How to get to the hotel
Local transportation is available through taxis and buses and two wheelers. Goa is connected via land, sea and air to all the major coastal regions of western India. It has direct flights to all the major cities of India, apart from some International flights as well. Its railways is connected to almost all the major regions of India. Goa has 4 major train stations and one airport.
Discover nearby points of interest
Beach and pool
Candolim beach is one of the longest beaches in the state and is located in the Bardez taluka. Beginning at Fort Aguada and merging with Calangute beach towards the end. The beach in itself is very calm and peaceful. What adds to the scenic beauty of the sand and sea are the scrub covered dunes at the back of the beach quite popular with tourists.
The main road that is the Candolim Calangute road is packed with shops and restaurants, but the beach front is rather free of any commercial activity apart from some water activities. Though the beach is close to bustling Calangute beach, life is rather laid back at Candolim.
Candolim‘s long and languid beach, which curves to join smaller Sinquerim Beach to the south, is largely the preserve of slow-basting package tourists from the UK, Russia and, increasingly, elsewhere in India. It’s fringed with an unabating line of beach shacks, all offering sun beds and shade in exchange for your custom.
Fort Aguada and Light House Goa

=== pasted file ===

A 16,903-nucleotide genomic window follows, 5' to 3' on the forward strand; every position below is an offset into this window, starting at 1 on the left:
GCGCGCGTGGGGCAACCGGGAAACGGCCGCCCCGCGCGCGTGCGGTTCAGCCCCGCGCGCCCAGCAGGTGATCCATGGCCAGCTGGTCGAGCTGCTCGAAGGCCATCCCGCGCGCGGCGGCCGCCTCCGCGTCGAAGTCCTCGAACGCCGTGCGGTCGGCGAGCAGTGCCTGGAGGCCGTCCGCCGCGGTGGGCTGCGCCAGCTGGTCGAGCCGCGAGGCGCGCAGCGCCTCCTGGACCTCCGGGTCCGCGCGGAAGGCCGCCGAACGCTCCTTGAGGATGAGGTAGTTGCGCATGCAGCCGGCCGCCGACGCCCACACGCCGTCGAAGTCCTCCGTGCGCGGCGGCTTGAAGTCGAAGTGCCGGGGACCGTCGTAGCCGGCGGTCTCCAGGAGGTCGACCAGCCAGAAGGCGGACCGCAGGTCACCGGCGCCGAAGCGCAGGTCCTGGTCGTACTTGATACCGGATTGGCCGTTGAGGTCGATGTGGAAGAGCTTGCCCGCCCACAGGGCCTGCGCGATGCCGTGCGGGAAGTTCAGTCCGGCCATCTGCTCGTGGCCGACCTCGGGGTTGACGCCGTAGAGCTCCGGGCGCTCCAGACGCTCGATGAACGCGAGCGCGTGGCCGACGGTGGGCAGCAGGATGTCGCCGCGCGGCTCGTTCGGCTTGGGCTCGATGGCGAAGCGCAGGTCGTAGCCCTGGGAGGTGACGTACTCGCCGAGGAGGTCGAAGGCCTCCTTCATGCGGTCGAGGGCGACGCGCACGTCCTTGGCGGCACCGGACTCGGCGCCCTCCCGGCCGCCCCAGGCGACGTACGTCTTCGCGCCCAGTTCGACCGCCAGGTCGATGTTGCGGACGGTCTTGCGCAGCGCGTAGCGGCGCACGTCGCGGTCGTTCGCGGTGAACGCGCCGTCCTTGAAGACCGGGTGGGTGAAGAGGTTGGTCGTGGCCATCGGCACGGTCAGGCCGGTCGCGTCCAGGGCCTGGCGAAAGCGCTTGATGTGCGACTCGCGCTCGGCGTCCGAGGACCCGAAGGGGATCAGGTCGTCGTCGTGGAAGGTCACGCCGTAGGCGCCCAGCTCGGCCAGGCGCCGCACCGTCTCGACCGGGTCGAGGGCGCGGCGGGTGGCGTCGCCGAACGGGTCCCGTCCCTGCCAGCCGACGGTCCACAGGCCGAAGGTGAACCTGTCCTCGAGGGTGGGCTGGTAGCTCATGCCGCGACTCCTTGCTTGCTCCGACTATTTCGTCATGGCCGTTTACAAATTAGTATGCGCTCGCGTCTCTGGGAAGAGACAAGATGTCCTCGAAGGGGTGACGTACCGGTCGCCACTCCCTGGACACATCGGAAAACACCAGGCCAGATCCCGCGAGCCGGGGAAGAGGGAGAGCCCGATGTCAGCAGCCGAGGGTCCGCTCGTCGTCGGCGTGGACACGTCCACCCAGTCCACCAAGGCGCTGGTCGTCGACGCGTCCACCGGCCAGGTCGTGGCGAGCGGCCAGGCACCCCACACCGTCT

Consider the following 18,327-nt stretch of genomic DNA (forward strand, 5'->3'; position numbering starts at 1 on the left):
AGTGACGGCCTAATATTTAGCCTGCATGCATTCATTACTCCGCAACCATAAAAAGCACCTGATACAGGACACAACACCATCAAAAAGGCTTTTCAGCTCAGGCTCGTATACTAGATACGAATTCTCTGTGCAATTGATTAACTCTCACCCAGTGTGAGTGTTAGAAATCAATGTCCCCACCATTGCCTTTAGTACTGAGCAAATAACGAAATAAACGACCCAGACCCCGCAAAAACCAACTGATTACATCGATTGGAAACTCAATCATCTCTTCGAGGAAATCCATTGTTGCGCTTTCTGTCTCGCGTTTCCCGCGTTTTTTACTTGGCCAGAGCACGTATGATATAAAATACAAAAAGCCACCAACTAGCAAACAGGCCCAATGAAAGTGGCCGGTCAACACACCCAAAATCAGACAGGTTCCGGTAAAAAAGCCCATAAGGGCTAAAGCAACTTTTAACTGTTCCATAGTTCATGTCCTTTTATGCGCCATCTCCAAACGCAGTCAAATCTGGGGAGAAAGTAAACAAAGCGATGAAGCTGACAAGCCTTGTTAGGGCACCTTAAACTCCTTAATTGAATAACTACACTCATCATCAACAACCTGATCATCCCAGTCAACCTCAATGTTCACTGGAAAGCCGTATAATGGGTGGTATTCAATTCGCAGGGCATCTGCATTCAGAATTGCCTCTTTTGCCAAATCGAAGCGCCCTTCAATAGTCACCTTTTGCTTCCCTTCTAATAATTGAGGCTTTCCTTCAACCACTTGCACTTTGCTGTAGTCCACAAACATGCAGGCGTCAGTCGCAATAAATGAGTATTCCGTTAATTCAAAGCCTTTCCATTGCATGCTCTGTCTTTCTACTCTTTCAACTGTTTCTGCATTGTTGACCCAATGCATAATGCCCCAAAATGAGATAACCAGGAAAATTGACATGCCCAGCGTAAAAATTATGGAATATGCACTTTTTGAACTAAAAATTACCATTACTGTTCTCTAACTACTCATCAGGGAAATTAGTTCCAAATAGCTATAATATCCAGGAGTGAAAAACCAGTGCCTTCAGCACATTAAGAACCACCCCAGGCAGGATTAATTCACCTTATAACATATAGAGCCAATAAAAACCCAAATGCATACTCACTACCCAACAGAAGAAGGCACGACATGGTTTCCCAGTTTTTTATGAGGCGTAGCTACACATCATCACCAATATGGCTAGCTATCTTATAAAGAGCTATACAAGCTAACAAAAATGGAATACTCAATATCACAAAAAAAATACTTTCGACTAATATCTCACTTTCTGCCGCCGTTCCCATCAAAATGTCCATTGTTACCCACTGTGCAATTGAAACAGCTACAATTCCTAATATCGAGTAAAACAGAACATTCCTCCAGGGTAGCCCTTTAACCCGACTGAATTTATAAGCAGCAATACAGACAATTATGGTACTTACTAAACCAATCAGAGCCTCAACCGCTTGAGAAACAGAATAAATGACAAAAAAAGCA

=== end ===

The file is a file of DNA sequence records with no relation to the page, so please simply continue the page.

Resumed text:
The fort was constructed in 1613 to guard against the Dutch and the Marathas. It was a reference point for the vessels coming from Europe at that time. This old Portuguese fort stands on the beach south of Candolim, at the shore of the Mandovi River. Just 4.5 KM away from Golden Tulip Goa.
A freshwater spring within the fort provided water supply to the ships that used to stop by. This is how the fort got its name: Aguada, meaning Water. Crews of passing ships would often visit to replenish their fresh water stores. On the fort stands a four-storey Portuguese lighthouse, erected in 1864 and the oldest of its kind in Asia. Built in 1612, it was once the grandstand of 79 cannons. It has the capacity of storing 2,376,000 gallons of water, one of the biggest freshwater storage of the time in whole of Asia. This fort is divided in two segments: the upper part acted as fort and watering station, while the lower part served as a safe berth for Portuguese ships. Whereas the upper part has a moat, underground water storage chamber, gunpowder room, light house and bastions, it also has a secret escape passage to use during time of war and emergency. The lighthouse at initial stage is used to emit light once in 7 minutes. In 1834 it was changed to emit light creating eclipse every 30 seconds, however it was abandoned in 1976.
Fort Aguada was the most prized and crucial fort of Portuguese. The fort is so large that it envelops the entire peninsula at the south western tip of Bardez. Built on the mouth of river Mandovi, it was strategically located and was the chief defense of Portuguese against the Dutch and Marathas.